3.14              Involving Next of Kin. As stated earlier, placing support for the families of victims at the centre of Operation Kenova has always been my aim. I give more detail on this in my answer to the next question set by the Committee.



3.15              Ongoing review by Alyson Kilpatrick BL. In 2019, I commissioned an independent examination of Kenova’s Article 2 ECHR compliance led by Alyson Kilpatrick BL. Operation Kenova published her interim report on 1 June 2020. This concludes that the,Operation Kenova investigation appears to be an exemplar of one which is commanded and controlled with every aspect of article 2 firmly in mind and which has already contributed to securing public confidence in the rule of law. The Kilpatrick interim ECHR report is provided as appendix A to this submission.


3.16              I wish to publicly acknowledge the work of the independent oversight groups assisting Operation Kenova. Those on the ISG, VFG and Governance Board do not receive financial recompense. Their members are each dedicated to ensuring professional scrutiny and independent challenge is applied to Operation Kenova on behalf of victims and their families.


3.17              At the commencement of Operation Kenova an ECHR framework document was devised with advice of legal counsel to facilitate an ECHR compliant investigation. For openness and transparency The ECHR framework document is posted on the Operation Kenova website. The Operation Kenova ECHR framework document is provided as appendix B to this submission.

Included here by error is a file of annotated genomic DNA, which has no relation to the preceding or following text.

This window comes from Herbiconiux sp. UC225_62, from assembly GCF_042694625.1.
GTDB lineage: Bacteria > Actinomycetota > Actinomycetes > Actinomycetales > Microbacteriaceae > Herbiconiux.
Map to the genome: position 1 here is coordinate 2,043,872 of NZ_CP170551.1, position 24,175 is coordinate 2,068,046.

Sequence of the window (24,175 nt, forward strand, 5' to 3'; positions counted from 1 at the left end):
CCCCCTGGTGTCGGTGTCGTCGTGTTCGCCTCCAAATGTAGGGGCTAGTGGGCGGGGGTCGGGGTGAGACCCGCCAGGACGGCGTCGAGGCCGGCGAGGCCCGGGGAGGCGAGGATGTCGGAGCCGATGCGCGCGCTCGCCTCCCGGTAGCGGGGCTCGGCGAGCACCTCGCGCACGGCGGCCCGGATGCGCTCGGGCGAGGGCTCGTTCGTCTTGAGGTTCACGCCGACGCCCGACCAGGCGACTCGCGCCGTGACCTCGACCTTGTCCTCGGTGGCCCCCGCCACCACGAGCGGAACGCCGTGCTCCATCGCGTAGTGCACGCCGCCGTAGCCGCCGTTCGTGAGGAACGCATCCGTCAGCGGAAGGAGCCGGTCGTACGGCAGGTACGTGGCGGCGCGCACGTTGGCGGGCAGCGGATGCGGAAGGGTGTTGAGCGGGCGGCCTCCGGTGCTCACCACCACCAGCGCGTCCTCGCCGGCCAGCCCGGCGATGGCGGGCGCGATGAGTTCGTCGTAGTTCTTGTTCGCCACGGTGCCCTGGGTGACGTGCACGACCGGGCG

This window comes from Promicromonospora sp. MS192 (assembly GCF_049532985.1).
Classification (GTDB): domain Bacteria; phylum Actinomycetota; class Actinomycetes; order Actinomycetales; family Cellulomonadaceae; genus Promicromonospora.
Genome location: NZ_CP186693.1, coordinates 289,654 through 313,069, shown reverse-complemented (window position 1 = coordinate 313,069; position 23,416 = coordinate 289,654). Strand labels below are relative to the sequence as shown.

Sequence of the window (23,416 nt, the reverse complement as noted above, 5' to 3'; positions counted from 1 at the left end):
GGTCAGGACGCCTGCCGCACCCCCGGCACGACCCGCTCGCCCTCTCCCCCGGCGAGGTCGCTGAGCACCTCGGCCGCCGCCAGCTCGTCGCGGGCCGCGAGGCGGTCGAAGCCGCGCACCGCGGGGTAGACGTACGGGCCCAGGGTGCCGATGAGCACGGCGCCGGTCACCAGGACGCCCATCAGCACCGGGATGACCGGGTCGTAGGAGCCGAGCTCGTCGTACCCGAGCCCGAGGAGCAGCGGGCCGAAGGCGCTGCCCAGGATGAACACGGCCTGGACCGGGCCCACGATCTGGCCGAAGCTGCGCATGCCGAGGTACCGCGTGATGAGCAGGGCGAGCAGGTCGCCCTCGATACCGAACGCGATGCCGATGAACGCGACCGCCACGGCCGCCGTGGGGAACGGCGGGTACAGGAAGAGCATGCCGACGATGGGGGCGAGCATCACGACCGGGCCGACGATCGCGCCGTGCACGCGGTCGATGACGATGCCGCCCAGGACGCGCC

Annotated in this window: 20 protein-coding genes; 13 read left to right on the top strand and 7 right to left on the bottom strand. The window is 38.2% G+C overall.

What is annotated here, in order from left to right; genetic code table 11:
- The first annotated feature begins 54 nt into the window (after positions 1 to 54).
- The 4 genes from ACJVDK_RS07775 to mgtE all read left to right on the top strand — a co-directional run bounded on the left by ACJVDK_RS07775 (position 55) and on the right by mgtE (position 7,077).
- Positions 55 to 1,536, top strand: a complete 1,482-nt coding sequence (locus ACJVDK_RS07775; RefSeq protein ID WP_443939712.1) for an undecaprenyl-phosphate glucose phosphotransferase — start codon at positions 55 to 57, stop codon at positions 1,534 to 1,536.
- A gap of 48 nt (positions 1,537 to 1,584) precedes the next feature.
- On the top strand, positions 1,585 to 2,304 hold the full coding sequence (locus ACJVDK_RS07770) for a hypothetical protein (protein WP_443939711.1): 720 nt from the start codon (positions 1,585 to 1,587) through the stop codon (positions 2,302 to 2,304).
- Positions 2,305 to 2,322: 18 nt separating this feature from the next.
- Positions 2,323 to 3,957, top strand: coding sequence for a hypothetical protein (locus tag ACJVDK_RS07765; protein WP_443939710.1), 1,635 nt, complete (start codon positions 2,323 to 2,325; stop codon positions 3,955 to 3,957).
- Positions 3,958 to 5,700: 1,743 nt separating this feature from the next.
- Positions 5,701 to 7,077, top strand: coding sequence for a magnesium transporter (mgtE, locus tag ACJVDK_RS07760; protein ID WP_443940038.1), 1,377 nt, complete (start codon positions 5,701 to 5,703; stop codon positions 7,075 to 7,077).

4.1              Families are at the centre of Operation Kenova’s strategy and its vision. Our experience has been that the families in many cases feel strongly that the authorities have failed them. It is of paramount importance that a positive and trusting relationship with families is actively sought through engagement and openness.


4.2              Lack of information in previous investigations. In many cases, families had no contact with the police following the murder of a loved one. In some cases families were not made aware that an inquest into the death was due to be or had been held. As a result, what they know about how their loved one died has been based on media reports and second or third hand information passed to them by friends, neighbours and others. This is a problem which has affected the relatives of Catholics, of Protestants and of members of the security forces killed during the Troubles and in my experience is rarely experienced by those bereaved by homicide in other parts of the United Kingdom. This has contributed to mistrust by families from across all sectors.